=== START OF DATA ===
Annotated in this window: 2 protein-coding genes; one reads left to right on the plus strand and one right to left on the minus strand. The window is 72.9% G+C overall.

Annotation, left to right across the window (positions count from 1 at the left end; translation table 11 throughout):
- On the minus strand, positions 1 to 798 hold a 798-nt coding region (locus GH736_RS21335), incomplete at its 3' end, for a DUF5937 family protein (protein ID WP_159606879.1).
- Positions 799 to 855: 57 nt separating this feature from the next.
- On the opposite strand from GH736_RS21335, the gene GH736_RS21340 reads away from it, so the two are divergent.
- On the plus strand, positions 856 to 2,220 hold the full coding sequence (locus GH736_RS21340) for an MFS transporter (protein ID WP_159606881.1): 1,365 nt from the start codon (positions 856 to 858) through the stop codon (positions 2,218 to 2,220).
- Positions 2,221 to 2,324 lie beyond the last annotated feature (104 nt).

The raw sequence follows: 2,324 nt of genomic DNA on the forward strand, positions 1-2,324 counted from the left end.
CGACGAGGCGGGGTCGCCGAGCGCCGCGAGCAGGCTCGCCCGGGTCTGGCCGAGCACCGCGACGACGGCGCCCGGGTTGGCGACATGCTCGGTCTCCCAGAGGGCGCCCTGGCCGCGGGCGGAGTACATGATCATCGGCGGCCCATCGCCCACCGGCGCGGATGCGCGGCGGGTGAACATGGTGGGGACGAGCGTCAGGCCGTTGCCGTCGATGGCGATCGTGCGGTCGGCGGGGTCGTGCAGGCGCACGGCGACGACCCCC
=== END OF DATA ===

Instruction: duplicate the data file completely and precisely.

Annotated in this window: 2 protein-coding genes; one reads left to right on the plus strand and one right to left on the minus strand. The window is 72.9% G+C overall.

Annotation, left to right across the window (positions count from 1 at the left end; translation table 11 throughout):
- On the minus strand, positions 1 to 798 hold a 798-nt coding region (locus GH736_RS21335), incomplete at its 3' end, for a DUF5937 family protein (protein ID WP_159606879.1).
- Positions 799 to 855: 57 nt separating this feature from the next.
- On the opposite strand from GH736_RS21335, the gene GH736_RS21340 reads away from it, so the two are divergent.
- On the plus strand, positions 856 to 2,220 hold the full coding sequence (locus GH736_RS21340) for an MFS transporter (protein ID WP_159606881.1): 1,365 nt from the start codon (positions 856 to 858) through the stop codon (positions 2,218 to 2,220).
- Positions 2,221 to 2,324 lie beyond the last annotated feature (104 nt).

The raw sequence follows: 2,324 nt of genomic DNA on the forward strand, positions 1-2,324 counted from the left end.
CGACGAGGCGGGGTCGCCGAGCGCCGCGAGCAGGCTCGCCCGGGTCTGGCCGAGCACCGCGACGACGGCGCCCGGGTTGGCGACATGCTCGGTCTCCCAGAGGGCGCCCTGGCCGCGGGCGGAGTACATGATCATCGGCGGCCCATCGCCCACCGGCGCGGATGCGCGGCGGGTGAACATGGTGGGGACGAGCGTCAGGCCGTTGCCGTCGATGGCGATCGTGCGGTCGGCGGGGTCGTGCAGGCGCACGGCGACGACCCCC